Hero Adage #2: Most people aren’t worth talking to more than 5 times in a lifetime. The vast majority of people I meet don’t have more than a handful of worthwhile conversations in them. After I get these conversations out of them I choose to never talk to them again because I know it will just be a rehash of previous conversations and largely a waste of time.
It’s true that everyone has something to offer you. However, a very small number of this ‘everyone’ population can bring any heat consistently. Because of this, people are more or less replaceable. After all, I’ve proven to myself that I can get tidbits of wisdom from almost anyone. It should go without saying that the validity of this statement is directly proportional to the simdemographic (made up word alert) local population density. Because of this, I think it’s best to think of people in one of two ways:
There is no grey area.
This is the perfect lead-in to what will one day be the best series of posts ever on DC Hero: Moving To A New Place. Phase I of moving to a new place is simple: don’t make friends with just anyone, be very picky even if you feel desperate for friends. You don’t need any more Replaceables in your life. Ever.
I heard this mantra when I was watching a video of the Baja 1000 with my homies (we’re that cool) from the crew of this guy who was trying to motorcycle the whole thing without stopping. He was rushing during a pit stop to change his gear, eat something, drink water, and take a dump… you know, all the things you need to do when you’re racing a motorcycle 1000 miles non-stop through Baja California. At this moment, with a mouth full of Jax, I had an epiphany.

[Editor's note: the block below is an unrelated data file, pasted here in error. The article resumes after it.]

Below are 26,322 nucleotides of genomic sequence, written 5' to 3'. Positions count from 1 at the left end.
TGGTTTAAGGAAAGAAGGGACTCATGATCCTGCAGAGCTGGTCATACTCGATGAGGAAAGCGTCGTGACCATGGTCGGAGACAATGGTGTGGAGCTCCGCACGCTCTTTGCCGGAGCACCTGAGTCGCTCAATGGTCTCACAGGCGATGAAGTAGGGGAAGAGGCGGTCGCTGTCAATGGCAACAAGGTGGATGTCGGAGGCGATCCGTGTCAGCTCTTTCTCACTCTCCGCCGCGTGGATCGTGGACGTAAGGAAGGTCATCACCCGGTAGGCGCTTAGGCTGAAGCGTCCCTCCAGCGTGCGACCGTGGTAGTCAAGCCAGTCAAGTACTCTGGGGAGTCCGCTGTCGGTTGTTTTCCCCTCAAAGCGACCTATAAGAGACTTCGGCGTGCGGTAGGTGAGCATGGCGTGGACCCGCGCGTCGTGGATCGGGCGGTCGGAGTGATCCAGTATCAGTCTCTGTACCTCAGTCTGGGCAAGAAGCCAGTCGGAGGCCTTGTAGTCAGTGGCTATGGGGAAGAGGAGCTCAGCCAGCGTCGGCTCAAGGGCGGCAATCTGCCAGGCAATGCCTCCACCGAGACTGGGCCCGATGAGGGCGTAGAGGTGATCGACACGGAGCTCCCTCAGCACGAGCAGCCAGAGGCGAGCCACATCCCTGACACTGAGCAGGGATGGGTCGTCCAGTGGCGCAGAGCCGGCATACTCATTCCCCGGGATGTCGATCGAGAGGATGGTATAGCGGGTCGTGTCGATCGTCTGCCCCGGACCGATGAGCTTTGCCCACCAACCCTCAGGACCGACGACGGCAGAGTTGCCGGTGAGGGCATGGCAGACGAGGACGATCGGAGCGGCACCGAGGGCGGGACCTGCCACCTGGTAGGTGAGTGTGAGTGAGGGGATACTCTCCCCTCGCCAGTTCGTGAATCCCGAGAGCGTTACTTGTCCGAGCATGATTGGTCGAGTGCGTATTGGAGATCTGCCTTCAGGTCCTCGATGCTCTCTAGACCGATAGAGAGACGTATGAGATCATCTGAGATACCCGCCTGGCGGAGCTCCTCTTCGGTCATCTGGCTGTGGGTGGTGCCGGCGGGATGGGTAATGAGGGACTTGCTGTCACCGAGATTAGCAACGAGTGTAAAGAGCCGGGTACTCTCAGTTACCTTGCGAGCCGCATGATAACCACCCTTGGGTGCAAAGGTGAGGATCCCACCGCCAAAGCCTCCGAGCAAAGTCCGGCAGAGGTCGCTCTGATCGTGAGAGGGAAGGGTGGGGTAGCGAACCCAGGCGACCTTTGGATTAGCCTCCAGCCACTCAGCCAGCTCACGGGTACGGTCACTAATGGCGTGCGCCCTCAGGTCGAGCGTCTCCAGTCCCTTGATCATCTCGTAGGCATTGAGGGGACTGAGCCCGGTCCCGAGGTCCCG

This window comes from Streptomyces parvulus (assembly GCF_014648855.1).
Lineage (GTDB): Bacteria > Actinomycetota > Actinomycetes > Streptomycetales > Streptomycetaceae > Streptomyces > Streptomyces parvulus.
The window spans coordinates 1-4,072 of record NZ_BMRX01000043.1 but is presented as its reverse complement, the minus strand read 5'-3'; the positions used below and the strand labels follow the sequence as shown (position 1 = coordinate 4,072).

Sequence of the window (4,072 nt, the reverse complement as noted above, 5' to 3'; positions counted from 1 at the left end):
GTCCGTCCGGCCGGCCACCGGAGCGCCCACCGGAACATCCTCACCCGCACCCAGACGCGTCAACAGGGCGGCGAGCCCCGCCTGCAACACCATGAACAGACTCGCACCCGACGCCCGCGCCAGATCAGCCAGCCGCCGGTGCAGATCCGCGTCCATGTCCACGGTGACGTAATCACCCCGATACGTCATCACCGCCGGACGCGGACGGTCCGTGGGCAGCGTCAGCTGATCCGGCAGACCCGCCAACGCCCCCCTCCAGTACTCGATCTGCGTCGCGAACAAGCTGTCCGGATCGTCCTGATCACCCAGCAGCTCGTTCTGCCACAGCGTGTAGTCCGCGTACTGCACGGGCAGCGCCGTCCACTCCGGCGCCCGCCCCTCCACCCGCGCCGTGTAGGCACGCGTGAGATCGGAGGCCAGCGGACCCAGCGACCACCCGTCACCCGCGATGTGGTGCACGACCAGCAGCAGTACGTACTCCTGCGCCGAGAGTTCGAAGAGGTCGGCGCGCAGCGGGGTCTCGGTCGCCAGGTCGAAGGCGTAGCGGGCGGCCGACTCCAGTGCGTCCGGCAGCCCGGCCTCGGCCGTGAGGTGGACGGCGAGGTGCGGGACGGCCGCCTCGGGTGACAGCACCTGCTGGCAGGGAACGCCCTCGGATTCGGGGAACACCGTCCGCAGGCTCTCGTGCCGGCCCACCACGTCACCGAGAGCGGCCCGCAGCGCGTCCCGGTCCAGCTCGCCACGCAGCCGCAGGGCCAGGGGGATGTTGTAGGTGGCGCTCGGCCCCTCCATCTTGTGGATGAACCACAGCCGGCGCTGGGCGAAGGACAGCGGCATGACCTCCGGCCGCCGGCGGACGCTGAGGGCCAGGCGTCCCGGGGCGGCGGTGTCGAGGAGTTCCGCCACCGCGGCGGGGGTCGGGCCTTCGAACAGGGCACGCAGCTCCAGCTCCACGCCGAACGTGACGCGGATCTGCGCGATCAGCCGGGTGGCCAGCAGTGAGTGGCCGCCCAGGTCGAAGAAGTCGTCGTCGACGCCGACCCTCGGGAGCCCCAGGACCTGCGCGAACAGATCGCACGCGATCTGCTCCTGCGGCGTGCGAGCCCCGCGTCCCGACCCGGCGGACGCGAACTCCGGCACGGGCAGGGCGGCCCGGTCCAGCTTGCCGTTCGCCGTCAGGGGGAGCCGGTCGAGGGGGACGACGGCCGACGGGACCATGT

I’m late to everything because I’m always busy either looking at pictures on icanhascheezburger.com, perusing the newest videos on collegehumor.com, or watching beast tube (for educational purposes only) when I should be ‘getting ready’ (fixing my hair to get the perfect bed-head look, blasting a Third Eye Blind song, making awesome breakfast, etc.) to go somewhere. This means I put myself in a position where I need to do 20 things in the least amount of time possible to minimize my lateness.
Just like for our friend in the Baja 1000, the mantra holds: “Slower is Faster”. Panicking, quick movements, and other means of rushing will be counter-productive here. Think with a clear mind, make no unnecessary moves, and slow down to get to the goal fastest.
I made this point because it carries over as a metaphor to Hero Adage #8: A slow conversation (words coming out slow, pauses in between people talking) is a good conversation. A fast conversation (frequent interruptions of each other, participants too busy thinking about what they’re going to say next instead of listening to the other person and pausing to think about it) are awful conversations. And they’re painful to be in. I’m talking to you, girl-I-met-on-the-metro-last-night.
I’d say slower conversations prove that slower is faster. Even though the conversation is slow, it gets you to the goal of the conversation (to form an understanding between two people, to build a rapport, to come to agreement on the cost and means of delivery of drugs and sexual services, etc.) a lot faster than a fast conversation does. I also made this graph to illustrate how talking a lot of nonsense is counter-productive: